Chemistry of Aluminum
Table of contents
Aluminum, also called Aluminium, is the third most abundant element in the earth's crust. It is commonly used in the household as aluminum foil, in crafts such as dyeing and pottery, and also in construction to make alloys.
History of Aluminum
While aluminum had been used long before the 19th century, it was first isolated in 1825 by Hans Christian Oersted, although not in a very pure form. Before this, it was known for being part of alum, which is used as a mordant to help set dye on fabric. At this time it was known as a very expensive metal. In the late 1800s, two scientists, Charles Martin Hall and Paul L. T. Heroult, found that they could produce aluminum from aluminum oxide through electrolysis and a cryolite (molten mineral) solvent. This allowed the price to decrease and for aluminum to become available for commercial use.
Aluminum on Earth
Aluminum is the third most abundant element found on earth, and the most abundant metal. It makes up 8.1% of the earth's crust by mass, following oxygen and silicon. Naturally, it is found in chemical compounds with other elements like bauxite. It is not easily removed from natural ores because it must first be reduced. To see how alumina, which is used to make aluminum, is extracted from bauxite, read the Bayer Process in the refining aluminum section.
Electron Configuration of Aluminum
To find the electron configuration of an atom, you first need to know the number of electrons that it has. Since aluminum's atomic number is thirteen, it has thirteen electrons. You then split the electrons between the different orbitals. Aluminum's first two electrons fall in the 1s orbital, and the following two electrons go in the 2s orbital. The next six electrons fill the 2p orbital in the second shell (that's ten electrons so far, three more to go). Then electrons 11 and 12 fill the 3s orbital. Finally the last electron occupies the 3p orbital.
The electron configuration for Aluminum is 1s22s22p63s23p1. The ground state electron configuration is [Ne]3s23p1.
Aluminum has three oxidation states. The most common one is +3. The other two are +1 and +2. One +3 oxidation state for Aluminum can be found in the compound aluminum oxide, Al2O3. In AlO, aluminum monoxide, it has a +2 oxidation state, and AlH has an oxidation state of +1.
Aluminum is often combined with oxygen to make ionic compounds. Alumina, Al2O3, is the refractory oxide of aluminum. It is found in bauxite and corundum. It has a very high melting point. One of the applications of this compound is used to produce different color light that can be used as a laser beam. It is also used in pottery, dyeing, antacid medicines, and in making chemicals.
Another compound containing aluminum is Al(OH)3, which is usually formed as a gelatinous precipitate when aluminum compounds are hydrolyzed in water.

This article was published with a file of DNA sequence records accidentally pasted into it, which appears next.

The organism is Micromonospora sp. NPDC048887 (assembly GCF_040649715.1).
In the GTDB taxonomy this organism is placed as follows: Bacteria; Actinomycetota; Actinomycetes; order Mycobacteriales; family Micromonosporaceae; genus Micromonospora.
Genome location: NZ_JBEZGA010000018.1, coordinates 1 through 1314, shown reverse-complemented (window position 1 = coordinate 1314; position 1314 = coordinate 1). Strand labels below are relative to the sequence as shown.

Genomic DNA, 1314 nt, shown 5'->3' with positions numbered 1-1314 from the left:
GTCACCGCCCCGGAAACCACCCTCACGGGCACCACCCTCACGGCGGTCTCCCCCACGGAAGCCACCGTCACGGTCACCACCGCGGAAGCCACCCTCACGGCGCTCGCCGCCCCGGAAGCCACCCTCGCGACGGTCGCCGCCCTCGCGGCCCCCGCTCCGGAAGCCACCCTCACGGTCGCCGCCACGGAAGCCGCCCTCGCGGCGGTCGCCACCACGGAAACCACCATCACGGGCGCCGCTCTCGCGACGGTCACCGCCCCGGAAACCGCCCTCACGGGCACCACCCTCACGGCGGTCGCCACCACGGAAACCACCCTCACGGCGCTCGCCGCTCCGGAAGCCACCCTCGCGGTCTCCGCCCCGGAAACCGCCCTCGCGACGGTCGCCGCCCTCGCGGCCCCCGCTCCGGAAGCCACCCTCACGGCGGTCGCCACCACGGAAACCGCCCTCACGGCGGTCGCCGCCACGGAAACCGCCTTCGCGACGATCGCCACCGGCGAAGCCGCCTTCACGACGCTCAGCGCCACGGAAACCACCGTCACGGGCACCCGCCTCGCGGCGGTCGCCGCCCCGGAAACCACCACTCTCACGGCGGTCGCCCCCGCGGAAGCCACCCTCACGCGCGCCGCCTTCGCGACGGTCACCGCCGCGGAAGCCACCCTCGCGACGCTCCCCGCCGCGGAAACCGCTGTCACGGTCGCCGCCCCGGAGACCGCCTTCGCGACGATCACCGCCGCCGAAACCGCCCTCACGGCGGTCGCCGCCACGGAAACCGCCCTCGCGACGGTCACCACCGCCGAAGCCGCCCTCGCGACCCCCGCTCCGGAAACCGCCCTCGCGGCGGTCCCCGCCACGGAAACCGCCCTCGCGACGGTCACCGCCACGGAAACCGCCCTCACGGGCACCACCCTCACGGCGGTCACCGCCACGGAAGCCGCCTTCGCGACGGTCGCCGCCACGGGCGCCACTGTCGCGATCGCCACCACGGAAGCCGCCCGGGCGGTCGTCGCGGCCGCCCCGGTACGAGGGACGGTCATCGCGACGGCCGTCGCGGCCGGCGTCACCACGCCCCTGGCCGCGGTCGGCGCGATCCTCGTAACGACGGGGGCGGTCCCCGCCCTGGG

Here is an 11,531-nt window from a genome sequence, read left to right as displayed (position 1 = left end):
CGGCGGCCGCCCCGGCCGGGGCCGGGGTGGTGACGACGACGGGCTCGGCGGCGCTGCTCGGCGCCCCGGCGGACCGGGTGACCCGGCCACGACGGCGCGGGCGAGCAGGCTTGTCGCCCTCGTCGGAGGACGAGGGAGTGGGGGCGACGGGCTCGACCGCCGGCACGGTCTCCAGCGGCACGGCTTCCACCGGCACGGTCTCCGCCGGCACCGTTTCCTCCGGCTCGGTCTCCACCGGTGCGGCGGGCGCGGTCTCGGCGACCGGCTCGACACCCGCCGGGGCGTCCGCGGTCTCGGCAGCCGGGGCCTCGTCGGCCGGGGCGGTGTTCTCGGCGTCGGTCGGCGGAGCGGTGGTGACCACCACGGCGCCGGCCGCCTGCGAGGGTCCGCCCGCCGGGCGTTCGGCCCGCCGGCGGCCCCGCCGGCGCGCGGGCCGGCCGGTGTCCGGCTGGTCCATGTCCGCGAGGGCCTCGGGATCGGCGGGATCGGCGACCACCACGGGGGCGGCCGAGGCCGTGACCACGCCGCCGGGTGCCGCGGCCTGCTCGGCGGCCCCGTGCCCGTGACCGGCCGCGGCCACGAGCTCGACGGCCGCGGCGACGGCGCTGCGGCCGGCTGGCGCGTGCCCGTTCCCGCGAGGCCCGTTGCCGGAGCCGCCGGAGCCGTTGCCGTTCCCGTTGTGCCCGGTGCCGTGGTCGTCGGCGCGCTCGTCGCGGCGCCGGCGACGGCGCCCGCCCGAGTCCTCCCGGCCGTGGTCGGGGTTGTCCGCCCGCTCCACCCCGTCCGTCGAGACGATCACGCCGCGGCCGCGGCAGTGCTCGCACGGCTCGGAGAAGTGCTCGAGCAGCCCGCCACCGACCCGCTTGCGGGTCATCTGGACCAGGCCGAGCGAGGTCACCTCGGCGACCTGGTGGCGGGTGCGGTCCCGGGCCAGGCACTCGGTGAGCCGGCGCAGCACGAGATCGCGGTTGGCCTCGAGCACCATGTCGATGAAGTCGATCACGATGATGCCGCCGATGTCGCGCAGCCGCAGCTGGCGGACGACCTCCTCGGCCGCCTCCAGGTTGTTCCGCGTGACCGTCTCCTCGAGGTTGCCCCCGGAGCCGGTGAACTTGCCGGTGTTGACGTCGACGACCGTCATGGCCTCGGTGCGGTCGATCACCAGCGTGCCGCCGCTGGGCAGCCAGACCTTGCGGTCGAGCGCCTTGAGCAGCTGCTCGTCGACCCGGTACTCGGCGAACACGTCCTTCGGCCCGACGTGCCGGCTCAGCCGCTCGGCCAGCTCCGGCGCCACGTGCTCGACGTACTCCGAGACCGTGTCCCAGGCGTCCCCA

Aluminum sulfate, Al2(SO4)3·18H2O is a very useful aluminum compound, made from the oxide and sulfuric acid. One use of this salt is in the dyeing of cotton fabrics.
Aluminum is easily oxidized to Al3+such as in this equation:
2Al(s) + 6H+(aq) → 2Al3+ +3H2(g)
In the welding of large objects, the thermite reaction is used:
2Al(s) + Fe2O3(s) → Al2O3(s) + Fe(s)
Reactions with Halides
Aluminum Halides, like the boron halides, are reactive Lewis Acids, meaning that they readily accept a pair of electrons. For example an important halide complex for the production with aluminum is cryolite, NaAlF6.
6 HF +Al(OH)3 + 3NaOH → Na3AlF6 +6 H2O
Aluminum Oxide and Hydroxide
Aluminum oxide is often referred to as alumina or when is crystalized form, corundum. Aluminum oxide is relatively unreactive because the small Al3+ ions and the O2+ form a very stable ionic lattice in cubic closet structure with the ions occupying small octahedral holes. Aluminum is protected against corrosion due to thin coating of Al2O3 which prevent further oxidation of the aluminum metal.
2Al(s) +3H2O(l) → Al2O3(s) +6H+ +6e-
Aluminum hydroxide is amphoteric which means that it can react with acids or bases.
Acid: Al(OH)3 (s) +3H3O+ (aq) → [Al(H2O)6]3+ (aq)
Base: Al(OH)3 (s) +OH-(aq) → [Al(OH)4]- (aq)
Since aluminum is found in compounds with other elements it needs to be reduced. The Bayer process was invented by Karl Bayer in 1887. It is essentially referring to the refining of bauxite, the most important aluminum ore, to produce alumina. From here, the intermediate alumina must be smelted into metallic aluminum through the Hall-Heroult Process.
1. 1s2 2s2 2p6, or [Ne]
2. It forms a dimer.
3. a) 2Al(s) → Al3+ (aq) + 3e-
b) 2Al(s) + 3Pb+ (aq) → 2Al3+ (aq) + 3Pb(s)
5. Bayer Process
6.1 Al(OH)3 (s) +OH-(aq) → [Al(OH)4]-(aq)
6.2 Al(OH)3(s) + 3H+(aq) → Al(H2O)3]3+(aq)
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